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The immunogenicity and safety of a new Haemophilus influenzae type b conjugate vaccine, PRP-T, was studied in 107 infants from the Oxford district. The vaccine was given concurrently with diphtheria, pertussis, tetanus, and polio vaccines at 2, 3, and 4 months of age. Symptoms after immunisation were recorded by a parent. Sera were obtained before the first immunisation and at 5 months of age and the antibodies were measured by both radioimmunoassay and enzyme linked immunosorbent assay (ELISA). No serious adverse reactions were observed and there was no increase in the incidence of expected minor side effects. By radioimmunoassay, the geometric mean titre of serum anticapsular antibody increased from 0.09 micrograms/ml before immunisation to 5.01 micrograms/ml after three immunisations. Ninety eight per cent of children had antibody concentrations consistent with protection (greater than or equal to 0.15 micrograms/ml). IgG antibody concentrations measured by ELISA correlated well with total antibody concentrations measured by radioimmunoassay (r = 0.864). These results provide encouragement that routine immunisation against H influenzae type b at 2, 3, and 4 months of age, could prevent most cases of disease in children in the UK.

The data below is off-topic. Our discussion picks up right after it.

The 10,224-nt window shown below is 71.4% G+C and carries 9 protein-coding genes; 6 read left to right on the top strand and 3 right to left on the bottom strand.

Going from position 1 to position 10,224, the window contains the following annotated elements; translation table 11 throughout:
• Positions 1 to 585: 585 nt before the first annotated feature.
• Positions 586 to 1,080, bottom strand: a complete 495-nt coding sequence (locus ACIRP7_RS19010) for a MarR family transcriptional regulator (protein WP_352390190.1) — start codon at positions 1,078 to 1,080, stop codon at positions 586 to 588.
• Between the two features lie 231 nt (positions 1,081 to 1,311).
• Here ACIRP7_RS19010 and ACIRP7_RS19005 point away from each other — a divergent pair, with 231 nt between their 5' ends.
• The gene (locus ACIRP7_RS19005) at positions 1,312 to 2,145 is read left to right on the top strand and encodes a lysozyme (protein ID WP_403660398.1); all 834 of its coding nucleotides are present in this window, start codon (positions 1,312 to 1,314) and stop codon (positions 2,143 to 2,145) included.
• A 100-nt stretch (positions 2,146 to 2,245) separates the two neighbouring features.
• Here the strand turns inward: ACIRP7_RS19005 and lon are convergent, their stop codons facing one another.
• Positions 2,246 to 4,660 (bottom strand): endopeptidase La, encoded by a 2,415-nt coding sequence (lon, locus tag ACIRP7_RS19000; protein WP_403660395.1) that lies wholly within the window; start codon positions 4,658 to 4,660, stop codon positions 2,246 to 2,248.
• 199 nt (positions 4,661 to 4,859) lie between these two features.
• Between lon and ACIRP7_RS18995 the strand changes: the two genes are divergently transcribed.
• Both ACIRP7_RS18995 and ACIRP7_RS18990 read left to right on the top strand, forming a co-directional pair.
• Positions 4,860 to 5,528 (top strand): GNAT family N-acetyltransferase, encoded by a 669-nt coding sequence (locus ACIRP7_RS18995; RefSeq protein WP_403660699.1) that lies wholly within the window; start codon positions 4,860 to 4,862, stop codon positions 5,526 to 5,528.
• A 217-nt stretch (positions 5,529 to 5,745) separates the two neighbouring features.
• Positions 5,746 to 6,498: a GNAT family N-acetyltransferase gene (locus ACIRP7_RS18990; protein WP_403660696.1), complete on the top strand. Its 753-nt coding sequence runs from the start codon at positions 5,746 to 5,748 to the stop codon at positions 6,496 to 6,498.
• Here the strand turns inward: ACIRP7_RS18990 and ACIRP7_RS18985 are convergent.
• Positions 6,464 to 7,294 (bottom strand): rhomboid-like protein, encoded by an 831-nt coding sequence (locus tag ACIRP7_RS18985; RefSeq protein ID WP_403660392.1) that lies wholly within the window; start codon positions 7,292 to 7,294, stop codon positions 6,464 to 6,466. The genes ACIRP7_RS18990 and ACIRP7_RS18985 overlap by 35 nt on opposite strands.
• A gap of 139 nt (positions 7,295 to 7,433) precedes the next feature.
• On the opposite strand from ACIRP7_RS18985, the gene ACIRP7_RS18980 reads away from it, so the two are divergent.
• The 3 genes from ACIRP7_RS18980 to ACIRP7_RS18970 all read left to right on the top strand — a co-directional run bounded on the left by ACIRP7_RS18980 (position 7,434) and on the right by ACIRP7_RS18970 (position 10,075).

Journal article


Arch Dis Child

Publication Date





475 - 478


Age Factors, Antibodies, Bacterial, Bacterial Vaccines, Diphtheria-Tetanus-Pertussis Vaccine, England, Haemophilus Infections, Haemophilus Vaccines, Humans, Immunization Schedule, Immunoglobulin G, Infant, Tetanus Toxoid